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Glencoe History

In 1863, Confederate Colonel Gabriel Colvin Wharton (1824-1906, left) met and married Anne Rebecca Radford (1843-1890), the daughter of Dr. John Blair Radford, for whom the City of Radford is named. Six years later, with the Civil War over, the young Wharton family was deeded 554 acres by Dr. Radford. As the third wealthiest landowner in the area, General Wharton set about to build Glencoe as his family’s new stately home on the banks of the New River.

Glencoe’s construction began in the early 1870s and first appeared on the tax records in 1876. It was surrounded by a large, fenced yard, a barn, an icehouse, smokehouse and chicken house as well as extensive gardens.

The house was named Glencoe, in honor of Anne Wharton’s Scottish heritage. Glencoe, Scotland, was the site of the 1692 massacre of the MacDonald clan, allegedly perpetrated by the Campbells. Anne was a descendant of the Campbell’s.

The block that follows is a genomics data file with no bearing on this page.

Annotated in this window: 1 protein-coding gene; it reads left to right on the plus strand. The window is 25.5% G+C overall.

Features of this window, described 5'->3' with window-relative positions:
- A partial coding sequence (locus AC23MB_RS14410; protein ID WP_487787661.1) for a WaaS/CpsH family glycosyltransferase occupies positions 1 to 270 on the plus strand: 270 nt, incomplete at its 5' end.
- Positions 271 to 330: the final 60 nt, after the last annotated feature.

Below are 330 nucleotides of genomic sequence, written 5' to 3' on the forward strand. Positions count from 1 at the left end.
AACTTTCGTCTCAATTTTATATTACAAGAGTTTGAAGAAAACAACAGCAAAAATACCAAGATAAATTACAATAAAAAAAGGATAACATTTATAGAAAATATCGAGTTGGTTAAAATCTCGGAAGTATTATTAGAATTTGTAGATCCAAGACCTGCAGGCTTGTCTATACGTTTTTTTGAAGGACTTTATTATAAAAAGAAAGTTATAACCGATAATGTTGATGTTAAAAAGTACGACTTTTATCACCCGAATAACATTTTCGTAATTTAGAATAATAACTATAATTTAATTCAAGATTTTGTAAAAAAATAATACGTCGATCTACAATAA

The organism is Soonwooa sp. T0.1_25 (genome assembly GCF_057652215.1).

Gabriel Wharton was a prominent business leader in the community and represented Montgomery County in the Virginia General Assembly. His various businesses included (at different times) a railroad and mining company, several farms, a newspaper, a general store, a grist mill, a lumber mill and a hotel.

After the General’s death, the house was occupied by his only child William Radford Wharton (1864-1918) and his wife Sue. Glencoe remained in the family until the early 1960s. For the next 30 years, the house stood vacant until it was donated to the City of Radford by the Kollmorgan Motion Technologies Group in 1996 to be used as a museum for the community.